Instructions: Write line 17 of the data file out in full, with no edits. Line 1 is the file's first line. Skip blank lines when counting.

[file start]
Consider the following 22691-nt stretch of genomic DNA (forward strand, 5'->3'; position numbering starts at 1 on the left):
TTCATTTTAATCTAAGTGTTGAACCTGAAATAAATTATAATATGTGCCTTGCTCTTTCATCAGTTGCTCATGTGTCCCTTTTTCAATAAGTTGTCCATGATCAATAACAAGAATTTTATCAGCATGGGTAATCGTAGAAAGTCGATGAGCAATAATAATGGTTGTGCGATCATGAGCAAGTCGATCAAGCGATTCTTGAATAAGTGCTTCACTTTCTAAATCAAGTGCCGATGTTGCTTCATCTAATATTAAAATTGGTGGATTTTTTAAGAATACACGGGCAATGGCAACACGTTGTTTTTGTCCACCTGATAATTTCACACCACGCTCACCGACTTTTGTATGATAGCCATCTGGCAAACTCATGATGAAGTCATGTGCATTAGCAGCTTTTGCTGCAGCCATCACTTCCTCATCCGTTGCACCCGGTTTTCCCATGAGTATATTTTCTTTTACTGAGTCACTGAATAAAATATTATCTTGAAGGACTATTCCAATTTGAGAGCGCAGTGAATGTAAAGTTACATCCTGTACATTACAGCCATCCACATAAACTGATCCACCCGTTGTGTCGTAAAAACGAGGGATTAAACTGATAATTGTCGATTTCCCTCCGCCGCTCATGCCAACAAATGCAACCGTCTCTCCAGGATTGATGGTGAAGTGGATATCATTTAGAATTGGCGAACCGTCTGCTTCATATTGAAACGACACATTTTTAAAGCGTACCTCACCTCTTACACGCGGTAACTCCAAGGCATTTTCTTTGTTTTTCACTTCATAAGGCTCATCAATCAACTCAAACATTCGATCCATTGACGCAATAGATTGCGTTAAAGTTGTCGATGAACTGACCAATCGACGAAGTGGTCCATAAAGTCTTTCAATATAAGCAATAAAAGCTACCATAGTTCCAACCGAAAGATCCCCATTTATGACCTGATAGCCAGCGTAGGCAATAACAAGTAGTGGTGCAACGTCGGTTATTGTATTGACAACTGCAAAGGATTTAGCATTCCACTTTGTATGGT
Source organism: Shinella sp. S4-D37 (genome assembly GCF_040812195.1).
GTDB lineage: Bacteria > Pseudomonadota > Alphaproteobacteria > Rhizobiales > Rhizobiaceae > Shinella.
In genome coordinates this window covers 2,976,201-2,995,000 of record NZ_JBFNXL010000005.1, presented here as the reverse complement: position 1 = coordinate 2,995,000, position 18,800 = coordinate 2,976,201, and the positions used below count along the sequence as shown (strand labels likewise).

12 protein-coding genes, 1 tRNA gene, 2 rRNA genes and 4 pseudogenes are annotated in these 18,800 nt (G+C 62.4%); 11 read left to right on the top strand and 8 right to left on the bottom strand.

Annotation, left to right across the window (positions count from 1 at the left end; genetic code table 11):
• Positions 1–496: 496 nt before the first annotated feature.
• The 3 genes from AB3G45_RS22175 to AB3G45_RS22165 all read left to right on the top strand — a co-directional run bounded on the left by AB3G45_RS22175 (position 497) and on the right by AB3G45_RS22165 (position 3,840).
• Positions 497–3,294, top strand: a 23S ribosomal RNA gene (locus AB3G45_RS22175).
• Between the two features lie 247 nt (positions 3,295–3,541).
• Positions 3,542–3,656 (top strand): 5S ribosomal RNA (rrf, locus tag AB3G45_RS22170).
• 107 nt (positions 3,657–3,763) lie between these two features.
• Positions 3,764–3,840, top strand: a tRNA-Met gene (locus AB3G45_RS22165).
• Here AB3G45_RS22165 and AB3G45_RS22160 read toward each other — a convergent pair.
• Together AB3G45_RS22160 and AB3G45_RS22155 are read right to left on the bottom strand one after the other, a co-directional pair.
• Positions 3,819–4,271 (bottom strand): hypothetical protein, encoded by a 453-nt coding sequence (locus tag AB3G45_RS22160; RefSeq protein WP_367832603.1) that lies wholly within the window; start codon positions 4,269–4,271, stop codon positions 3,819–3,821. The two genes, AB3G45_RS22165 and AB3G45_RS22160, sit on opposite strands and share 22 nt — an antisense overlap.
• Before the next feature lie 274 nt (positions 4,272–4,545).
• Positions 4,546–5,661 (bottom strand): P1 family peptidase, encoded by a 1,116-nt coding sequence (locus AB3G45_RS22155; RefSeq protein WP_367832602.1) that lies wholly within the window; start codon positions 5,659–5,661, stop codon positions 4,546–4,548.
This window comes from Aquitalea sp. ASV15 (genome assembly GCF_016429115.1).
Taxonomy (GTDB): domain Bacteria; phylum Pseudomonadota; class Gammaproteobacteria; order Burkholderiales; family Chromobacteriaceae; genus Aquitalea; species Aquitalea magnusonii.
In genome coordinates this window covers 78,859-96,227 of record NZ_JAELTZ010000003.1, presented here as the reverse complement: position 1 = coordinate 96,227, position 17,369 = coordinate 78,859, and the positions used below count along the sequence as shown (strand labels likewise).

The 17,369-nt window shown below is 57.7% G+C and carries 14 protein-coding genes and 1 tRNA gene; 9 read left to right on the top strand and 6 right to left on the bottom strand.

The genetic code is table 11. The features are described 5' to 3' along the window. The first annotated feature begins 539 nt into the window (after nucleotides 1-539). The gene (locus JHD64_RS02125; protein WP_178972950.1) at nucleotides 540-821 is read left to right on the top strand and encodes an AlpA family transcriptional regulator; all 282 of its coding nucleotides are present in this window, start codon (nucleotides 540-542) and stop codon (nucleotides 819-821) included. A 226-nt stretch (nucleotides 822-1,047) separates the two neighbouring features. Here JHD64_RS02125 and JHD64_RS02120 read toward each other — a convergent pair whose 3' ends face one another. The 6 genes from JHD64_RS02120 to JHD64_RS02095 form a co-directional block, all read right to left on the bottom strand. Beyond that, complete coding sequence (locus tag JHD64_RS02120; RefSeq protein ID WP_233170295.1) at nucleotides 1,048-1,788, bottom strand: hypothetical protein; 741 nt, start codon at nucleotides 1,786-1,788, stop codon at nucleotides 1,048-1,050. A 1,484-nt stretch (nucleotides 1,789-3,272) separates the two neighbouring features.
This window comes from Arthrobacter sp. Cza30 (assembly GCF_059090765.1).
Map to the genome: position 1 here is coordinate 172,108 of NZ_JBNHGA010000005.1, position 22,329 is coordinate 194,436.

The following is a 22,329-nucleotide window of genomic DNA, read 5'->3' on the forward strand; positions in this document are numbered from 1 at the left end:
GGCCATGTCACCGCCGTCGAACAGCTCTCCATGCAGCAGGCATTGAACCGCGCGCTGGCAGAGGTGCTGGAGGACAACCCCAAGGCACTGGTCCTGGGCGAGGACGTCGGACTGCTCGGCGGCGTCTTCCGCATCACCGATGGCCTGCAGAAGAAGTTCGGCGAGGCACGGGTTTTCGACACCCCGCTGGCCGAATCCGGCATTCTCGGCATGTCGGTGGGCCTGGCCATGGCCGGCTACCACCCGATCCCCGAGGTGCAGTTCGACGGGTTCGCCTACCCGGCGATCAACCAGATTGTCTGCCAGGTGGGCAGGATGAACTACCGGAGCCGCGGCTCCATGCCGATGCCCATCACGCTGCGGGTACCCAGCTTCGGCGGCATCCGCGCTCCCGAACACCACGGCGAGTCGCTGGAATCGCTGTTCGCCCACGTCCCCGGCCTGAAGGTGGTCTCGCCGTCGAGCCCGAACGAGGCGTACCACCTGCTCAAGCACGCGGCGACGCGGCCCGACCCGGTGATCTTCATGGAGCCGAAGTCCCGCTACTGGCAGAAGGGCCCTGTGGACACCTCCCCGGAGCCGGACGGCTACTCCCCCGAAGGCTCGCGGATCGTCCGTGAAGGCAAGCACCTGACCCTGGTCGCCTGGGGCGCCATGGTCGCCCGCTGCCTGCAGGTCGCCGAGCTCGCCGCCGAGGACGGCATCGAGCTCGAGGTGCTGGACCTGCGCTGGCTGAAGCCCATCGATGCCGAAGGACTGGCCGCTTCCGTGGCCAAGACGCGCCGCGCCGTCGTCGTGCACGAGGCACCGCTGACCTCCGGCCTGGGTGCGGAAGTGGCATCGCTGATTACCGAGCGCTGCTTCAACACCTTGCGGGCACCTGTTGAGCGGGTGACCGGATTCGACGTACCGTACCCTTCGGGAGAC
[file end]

• Positions 3,819–4,271 (bottom strand): hypothetical protein, encoded by a 453-nt coding sequence (locus tag AB3G45_RS22160; RefSeq protein WP_367832603.1) that lies wholly within the window; start codon positions 4,269–4,271, stop codon positions 3,819–3,821. The two genes, AB3G45_RS22165 and AB3G45_RS22160, sit on opposite strands and share 22 nt — an antisense overlap.